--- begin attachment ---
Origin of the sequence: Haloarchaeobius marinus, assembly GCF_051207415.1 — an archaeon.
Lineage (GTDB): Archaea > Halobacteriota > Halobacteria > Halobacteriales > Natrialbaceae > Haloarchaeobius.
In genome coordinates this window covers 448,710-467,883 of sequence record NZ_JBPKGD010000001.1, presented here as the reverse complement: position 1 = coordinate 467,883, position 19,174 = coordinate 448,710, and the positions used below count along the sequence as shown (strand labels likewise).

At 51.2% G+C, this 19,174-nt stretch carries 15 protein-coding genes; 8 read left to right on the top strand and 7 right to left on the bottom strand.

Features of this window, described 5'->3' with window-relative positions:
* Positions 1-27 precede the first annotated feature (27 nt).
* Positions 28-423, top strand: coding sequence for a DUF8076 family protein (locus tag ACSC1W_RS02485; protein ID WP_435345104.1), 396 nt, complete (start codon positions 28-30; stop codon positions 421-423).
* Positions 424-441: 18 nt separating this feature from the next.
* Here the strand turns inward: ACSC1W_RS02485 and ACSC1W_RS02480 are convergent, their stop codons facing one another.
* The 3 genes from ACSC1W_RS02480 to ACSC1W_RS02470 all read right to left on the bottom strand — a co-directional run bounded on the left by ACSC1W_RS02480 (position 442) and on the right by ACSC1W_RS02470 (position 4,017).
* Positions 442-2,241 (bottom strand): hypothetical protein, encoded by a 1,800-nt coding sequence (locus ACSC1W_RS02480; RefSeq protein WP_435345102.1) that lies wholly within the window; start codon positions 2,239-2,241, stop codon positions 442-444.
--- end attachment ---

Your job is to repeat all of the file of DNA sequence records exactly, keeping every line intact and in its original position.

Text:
Origin of the sequence: Haloarchaeobius marinus, assembly GCF_051207415.1 — an archaeon.
Lineage (GTDB): Archaea > Halobacteriota > Halobacteria > Halobacteriales > Natrialbaceae > Haloarchaeobius.
In genome coordinates this window covers 448,710-467,883 of sequence record NZ_JBPKGD010000001.1, presented here as the reverse complement: position 1 = coordinate 467,883, position 19,174 = coordinate 448,710, and the positions used below count along the sequence as shown (strand labels likewise).

At 51.2% G+C, this 19,174-nt stretch carries 15 protein-coding genes; 8 read left to right on the top strand and 7 right to left on the bottom strand.

Features of this window, described 5'->3' with window-relative positions:
* Positions 1-27 precede the first annotated feature (27 nt).
* Positions 28-423, top strand: coding sequence for a DUF8076 family protein (locus tag ACSC1W_RS02485; protein ID WP_435345104.1), 396 nt, complete (start codon positions 28-30; stop codon positions 421-423).
* Positions 424-441: 18 nt separating this feature from the next.
* Here the strand turns inward: ACSC1W_RS02485 and ACSC1W_RS02480 are convergent, their stop codons facing one another.
* The 3 genes from ACSC1W_RS02480 to ACSC1W_RS02470 all read right to left on the bottom strand — a co-directional run bounded on the left by ACSC1W_RS02480 (position 442) and on the right by ACSC1W_RS02470 (position 4,017).
* Positions 442-2,241 (bottom strand): hypothetical protein, encoded by a 1,800-nt coding sequence (locus ACSC1W_RS02480; RefSeq protein WP_435345102.1) that lies wholly within the window; start codon positions 2,239-2,241, stop codon positions 442-444.